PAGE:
Even with little OERs reusability can be an issue and this was something I witnessed when I was seconded to an academic collaboration called IVIMEDS – the International Virtual Medical School (Harden & Hart 2002).  IVIMEDS involved medical schools from around the world and started off with great ambitions.  These weren’t realised, in some ways some of the ideas were ahead of their time but there were also other issues which are shared by the OER movement.  One of the principles on which IVIMEDS ran was the idea of collaboration and sharing reusable learning objects (RLOs).  Medical Schools paid a membership subscription to be part of the IVIMEDS club and access a repository of RLOs. There was limited engagement with the big OERs developed here but more with the little OERs which were videos, medical illustrations and Flash animations explaining concepts and principles. Whilst these were used, there were frequent requests for the original Flash files as individuals wanted to edit and tweak these RLOs.  I think the ability to modify an OER may therefore also affect its reusability.  Many OERs are developed using locally developed technologies or proprietary tools eg Flash, Articulate, which not everyone has ready access to.  This was one of the reasons that IVIMEDS went on to develop Riverside a rapid content authoring tool so that content created by members could be modified and reused by other members.  There are also open source tools like Xerte developed by the University of Nottingham which may help to make content more reusable.  Open source content development tools would need to be a key component of the open participatory learning infrastructure proposed by Harris et al.

Finally in relation to reusability there is the role of Web 2.0 and social software, which may help to increase the reuse particuarly of little OERs.  Social media tools which support the curation and sharing of content, eg Scoop.it, Tumblr, Google+ and blogs can be used by teachers to provide context and narrative around OERs linking them to local curricula and used to signpost students to learning opportunities.  There is growing use of and engagement with Web 2.0 in higher education and this may lead to greater discoverability and reuse of OERs.

Student involvement in developing OERs

In the review of the OER movement by Atkins et al, the issue of sustainability of the movement is raised. One of the approaches to sustainability that they suggest should be explored is the involvement of students in “creating, enhancing and adopting OER”.  They propose an “OER Corps” where students could receive some training, recognition and some funding to facilitate their involvement in the creation of learning resources.  They feel that students could particularly play a role in developing content for disadvantaged communities and the developing world.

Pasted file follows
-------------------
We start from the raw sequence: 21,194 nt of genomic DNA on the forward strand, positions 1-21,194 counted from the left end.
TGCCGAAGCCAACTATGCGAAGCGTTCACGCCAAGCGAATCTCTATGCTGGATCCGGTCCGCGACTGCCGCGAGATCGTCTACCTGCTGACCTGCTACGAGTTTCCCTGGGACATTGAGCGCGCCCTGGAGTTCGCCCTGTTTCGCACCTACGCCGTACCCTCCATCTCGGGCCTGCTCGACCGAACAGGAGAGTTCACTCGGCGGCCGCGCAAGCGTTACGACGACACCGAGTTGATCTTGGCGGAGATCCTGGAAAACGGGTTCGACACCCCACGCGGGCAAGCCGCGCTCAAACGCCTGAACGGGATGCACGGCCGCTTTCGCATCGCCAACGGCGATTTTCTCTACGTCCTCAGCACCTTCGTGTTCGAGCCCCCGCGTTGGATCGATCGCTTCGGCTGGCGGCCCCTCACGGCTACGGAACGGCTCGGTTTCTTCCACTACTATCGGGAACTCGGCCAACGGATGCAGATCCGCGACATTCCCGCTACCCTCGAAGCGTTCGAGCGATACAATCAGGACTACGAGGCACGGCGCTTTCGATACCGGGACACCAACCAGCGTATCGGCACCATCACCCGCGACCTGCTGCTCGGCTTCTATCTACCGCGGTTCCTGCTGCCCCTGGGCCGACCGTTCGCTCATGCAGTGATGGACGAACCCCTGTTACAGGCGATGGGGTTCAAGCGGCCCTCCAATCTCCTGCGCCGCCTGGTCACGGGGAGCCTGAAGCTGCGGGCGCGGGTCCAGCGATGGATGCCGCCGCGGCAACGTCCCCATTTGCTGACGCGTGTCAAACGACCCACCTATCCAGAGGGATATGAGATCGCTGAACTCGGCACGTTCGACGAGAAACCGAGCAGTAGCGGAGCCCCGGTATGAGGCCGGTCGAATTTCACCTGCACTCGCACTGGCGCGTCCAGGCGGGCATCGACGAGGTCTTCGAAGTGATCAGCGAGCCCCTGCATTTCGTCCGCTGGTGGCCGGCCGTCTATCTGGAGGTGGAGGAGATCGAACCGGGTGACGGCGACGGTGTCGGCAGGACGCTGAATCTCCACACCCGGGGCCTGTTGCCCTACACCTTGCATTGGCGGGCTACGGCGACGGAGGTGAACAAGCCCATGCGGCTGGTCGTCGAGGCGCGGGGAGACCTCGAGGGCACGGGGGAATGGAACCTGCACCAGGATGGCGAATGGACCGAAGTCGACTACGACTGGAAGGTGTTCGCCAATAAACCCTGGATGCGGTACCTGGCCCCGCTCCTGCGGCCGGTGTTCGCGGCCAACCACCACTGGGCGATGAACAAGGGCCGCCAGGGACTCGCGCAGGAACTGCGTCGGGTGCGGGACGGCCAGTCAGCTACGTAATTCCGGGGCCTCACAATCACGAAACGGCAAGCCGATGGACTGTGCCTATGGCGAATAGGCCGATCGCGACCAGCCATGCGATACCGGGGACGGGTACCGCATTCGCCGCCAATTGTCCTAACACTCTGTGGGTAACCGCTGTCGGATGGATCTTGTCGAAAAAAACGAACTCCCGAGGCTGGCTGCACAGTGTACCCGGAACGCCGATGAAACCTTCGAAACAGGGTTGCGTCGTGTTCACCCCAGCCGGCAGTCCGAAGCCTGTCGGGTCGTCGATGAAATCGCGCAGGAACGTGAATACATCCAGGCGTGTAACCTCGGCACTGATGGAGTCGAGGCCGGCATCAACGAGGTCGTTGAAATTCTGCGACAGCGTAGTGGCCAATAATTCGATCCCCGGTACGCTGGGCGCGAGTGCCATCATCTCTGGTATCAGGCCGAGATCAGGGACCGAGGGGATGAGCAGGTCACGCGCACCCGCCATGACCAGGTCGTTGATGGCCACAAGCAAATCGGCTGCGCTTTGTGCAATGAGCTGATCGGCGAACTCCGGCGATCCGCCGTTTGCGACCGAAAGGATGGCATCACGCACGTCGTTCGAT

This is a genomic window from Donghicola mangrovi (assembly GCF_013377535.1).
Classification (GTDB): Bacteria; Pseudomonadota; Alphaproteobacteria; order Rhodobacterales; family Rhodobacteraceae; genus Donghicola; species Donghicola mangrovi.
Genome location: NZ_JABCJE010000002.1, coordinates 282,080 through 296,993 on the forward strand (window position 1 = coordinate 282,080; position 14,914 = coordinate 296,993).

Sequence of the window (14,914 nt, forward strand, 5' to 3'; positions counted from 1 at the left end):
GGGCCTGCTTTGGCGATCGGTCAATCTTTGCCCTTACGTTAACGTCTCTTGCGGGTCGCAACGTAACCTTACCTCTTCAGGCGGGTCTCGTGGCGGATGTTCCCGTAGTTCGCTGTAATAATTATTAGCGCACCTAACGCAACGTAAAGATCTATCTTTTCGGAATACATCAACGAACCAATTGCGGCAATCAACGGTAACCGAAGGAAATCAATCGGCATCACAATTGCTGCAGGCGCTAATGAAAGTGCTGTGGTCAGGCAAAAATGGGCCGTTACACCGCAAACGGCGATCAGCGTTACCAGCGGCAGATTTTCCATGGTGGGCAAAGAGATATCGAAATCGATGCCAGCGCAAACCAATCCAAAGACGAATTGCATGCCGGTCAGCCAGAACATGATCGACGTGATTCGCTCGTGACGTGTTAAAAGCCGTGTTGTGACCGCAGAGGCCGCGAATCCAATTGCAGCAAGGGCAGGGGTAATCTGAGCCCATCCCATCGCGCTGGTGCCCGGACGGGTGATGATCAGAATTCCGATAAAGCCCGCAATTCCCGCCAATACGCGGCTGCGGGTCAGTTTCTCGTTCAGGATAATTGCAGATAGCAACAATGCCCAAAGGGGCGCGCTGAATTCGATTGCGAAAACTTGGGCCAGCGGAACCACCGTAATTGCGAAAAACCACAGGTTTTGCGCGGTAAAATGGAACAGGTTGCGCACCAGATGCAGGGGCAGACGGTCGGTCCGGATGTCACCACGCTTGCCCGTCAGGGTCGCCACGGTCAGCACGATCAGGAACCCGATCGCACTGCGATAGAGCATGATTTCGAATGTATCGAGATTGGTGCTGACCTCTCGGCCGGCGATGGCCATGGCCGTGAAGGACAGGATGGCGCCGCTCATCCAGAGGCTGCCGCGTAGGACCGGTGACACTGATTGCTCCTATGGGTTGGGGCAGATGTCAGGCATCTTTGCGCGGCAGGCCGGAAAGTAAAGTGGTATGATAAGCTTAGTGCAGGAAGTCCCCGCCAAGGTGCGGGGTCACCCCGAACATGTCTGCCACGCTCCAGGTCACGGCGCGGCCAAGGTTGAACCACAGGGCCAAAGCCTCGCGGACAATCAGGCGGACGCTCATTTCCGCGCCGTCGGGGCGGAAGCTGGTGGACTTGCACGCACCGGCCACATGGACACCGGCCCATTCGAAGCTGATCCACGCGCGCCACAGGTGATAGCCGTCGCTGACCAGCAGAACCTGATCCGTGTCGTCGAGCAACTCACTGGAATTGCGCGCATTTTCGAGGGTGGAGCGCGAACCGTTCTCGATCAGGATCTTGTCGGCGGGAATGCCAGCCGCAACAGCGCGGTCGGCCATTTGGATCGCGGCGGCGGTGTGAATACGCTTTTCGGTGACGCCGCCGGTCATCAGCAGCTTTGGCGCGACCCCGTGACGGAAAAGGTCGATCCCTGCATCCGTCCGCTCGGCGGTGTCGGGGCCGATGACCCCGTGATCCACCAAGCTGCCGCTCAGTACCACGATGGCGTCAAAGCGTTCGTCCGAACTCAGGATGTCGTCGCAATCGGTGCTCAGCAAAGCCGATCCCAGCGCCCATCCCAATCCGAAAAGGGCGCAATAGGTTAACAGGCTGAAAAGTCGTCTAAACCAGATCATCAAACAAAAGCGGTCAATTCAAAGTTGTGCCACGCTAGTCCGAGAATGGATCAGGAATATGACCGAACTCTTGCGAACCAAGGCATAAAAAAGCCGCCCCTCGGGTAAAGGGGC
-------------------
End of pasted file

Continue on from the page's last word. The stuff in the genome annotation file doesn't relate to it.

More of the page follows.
I think this suggestion could be taken further and the development of OERs could be embedded into courses and form new forms of assessment.  Do we always need to ask students to write an essay to demonstrate their understanding of a topic, could they create a video or some other type of resource.  This year in our 4th year dermatology clinical attachment students have been asked to work in groups and create a 5 minute video on a topic from a list of topics relating to dermatology.  They’ve also been asked to write some MCQs to go with the video, some open questions and provide links to additional resources for further reference. The initial reaction to this task has been a bit of a sigh but all the groups have really enjoyed working on these projects, their reflective pieces have highlighted how much they’ve enjoyed the task and how much more they have learnt because they’ve had to effectively teach a topic.  The quality of the videos has generally been excellent and it’s interesting to see the students also comment that they feel it’s been worthwhile because their work will benefit other students in their learning.  Essays are written never to be looked at again, but these videos will be looked at by other students both locally and wider afield where they’ve been posted to YouTube.

Involving students in the development of OERs is something I would like to see nurtured and developed further.  As I mentioned in my previous posts I think there are additional benefits to be gained for students around employability.

I’m well over the suggested 500 words, hopefully that won’t count against me when I submit this for my first badge!

Additional references

Harden, R. M., and I. R. Hart. “An international virtual medical school (IVIMEDS): the future for medical education?.” Medical Teacher 24.3 (2002): 261-267.

Research priorities for OERs #h817open

One of the tasks we’ve been asked to do on the #h817open MOOC is consider the research priorities around open education and OERs.

The preamble to the activity says:

Much of the research around open education has been derived from the OER movement. A number of key questions have arisen, which can apply to most aspects of open education, including: